[What precisely is a response to the drones? Recently Teju Cole introduced drones in first lines of well-known fiction works and got more tweets than any of the current drone strikes. Almost simultaneously, Himanshu Suri (aka HEEMS) released the video of his “Soup Boys” single which feature drones. Let us just say that while Pitchfork.tv is not necessarily concerned with Yemen or Pakistan or Mali and drones, they gushed about Soup Boys and its politics. There is both creativity and critique at the heart of these efforts – and where legally or morally we seem to be getting no where, perhaps creativity is the only ethical space left to marshall a defense. In that vein, I am very pleased to feature a guest post by AJK with another creative comment. Enjoy. – sepoy]


An Architectural Defense From Drones


I am not an architect. I wanted to be one, back in the day. I wanted to be many things, but I never wanted to be a lawyer. And yet…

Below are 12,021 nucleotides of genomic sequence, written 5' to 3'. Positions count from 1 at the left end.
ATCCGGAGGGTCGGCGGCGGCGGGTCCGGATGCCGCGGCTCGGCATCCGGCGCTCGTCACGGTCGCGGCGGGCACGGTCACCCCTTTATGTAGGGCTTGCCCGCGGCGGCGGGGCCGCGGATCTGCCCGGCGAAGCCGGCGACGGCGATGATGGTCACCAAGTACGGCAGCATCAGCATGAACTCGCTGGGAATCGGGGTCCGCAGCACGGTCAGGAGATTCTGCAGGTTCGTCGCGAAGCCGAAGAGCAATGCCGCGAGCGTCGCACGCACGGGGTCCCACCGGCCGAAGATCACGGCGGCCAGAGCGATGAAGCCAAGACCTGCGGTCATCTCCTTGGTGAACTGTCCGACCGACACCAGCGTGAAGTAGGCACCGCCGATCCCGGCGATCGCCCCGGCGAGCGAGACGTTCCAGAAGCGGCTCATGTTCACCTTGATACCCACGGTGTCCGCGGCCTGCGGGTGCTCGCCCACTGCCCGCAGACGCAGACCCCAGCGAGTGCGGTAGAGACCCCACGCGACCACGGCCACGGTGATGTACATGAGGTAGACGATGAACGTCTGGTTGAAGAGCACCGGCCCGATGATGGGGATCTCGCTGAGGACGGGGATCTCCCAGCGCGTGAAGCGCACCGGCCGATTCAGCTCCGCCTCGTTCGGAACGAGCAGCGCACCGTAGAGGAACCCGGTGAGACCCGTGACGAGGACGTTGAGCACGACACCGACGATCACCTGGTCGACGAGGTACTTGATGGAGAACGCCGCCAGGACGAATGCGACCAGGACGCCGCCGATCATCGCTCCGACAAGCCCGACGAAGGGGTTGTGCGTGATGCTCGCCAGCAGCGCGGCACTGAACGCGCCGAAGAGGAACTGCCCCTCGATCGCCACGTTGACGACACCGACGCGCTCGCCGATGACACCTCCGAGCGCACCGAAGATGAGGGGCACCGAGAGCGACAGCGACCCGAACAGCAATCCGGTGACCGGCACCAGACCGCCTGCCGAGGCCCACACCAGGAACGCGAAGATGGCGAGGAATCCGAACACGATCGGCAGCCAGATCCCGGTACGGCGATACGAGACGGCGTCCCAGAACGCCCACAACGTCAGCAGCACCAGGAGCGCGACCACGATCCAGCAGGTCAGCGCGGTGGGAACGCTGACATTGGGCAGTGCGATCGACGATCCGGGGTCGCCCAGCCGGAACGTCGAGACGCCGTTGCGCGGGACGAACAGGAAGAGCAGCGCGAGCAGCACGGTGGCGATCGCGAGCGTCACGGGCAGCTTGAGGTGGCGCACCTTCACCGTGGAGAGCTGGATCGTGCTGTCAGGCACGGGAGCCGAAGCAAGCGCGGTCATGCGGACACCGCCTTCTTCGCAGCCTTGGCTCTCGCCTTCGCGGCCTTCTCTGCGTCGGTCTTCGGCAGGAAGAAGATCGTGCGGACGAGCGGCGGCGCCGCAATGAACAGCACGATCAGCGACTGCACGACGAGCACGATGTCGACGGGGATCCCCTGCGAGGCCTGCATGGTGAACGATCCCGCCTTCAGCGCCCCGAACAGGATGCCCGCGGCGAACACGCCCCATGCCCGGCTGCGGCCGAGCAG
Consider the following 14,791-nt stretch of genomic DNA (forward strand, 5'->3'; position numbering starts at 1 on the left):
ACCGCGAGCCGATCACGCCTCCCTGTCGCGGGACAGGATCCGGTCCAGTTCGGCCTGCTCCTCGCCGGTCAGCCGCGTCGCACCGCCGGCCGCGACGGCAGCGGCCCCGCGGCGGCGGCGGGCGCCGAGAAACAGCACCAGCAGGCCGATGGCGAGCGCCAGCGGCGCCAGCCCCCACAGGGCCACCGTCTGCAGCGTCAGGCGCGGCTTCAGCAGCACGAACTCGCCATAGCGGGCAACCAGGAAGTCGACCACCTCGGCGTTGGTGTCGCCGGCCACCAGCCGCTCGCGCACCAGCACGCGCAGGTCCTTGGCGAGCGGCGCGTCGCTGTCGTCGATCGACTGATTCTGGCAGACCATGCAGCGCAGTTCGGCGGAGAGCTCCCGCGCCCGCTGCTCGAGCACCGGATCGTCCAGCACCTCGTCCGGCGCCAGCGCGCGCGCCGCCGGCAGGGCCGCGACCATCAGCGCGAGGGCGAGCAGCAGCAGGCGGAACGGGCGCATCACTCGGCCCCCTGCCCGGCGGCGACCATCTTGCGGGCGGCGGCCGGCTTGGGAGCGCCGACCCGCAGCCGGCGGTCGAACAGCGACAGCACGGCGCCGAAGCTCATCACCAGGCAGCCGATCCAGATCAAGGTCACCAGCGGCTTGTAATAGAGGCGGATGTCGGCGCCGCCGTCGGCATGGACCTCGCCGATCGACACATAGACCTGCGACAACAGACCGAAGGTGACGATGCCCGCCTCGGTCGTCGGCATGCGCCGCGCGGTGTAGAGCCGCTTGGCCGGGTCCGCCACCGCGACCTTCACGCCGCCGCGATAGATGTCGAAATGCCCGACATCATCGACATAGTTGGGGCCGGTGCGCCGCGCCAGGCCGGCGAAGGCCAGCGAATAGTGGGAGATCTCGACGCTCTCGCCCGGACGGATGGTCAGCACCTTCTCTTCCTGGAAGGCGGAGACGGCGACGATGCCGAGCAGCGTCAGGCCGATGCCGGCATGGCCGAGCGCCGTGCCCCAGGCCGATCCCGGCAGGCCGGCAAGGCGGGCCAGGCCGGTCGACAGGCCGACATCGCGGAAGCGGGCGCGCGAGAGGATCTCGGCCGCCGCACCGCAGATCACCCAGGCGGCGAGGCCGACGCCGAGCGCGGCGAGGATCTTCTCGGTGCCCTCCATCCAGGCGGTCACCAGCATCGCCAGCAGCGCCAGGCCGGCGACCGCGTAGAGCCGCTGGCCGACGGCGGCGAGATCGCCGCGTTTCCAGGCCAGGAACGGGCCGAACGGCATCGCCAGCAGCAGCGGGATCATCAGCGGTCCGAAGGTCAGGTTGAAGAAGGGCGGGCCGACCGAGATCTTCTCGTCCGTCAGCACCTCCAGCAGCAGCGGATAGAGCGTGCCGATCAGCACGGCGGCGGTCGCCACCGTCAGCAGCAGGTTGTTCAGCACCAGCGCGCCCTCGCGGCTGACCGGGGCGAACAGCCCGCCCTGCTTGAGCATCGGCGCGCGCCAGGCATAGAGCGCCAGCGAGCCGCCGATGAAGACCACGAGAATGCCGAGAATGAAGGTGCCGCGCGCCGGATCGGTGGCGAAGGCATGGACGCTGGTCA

My primary defense mechanism in law school was to get interested in non-law things. Lurking at the school of Jewish, Islamic, and Near Eastern Languages and Cultures, reading Wael Hallaq and James C. Scott, and most fortunately, auditing a course at the wonderful Sam Fox School of Design & Visual Arts. Iain Fraser‘s “Extreme Architecture” taught a wholly different type of problem-solving than dry & detached legal reasoning. We took weeks learning about different types of tents, then went on to outer space, military bases, and St. Louis. All the while, the point was to be empathetic to individuals and find livable solutions for them. Empathy was a very alien concept to embrace coming from law, however.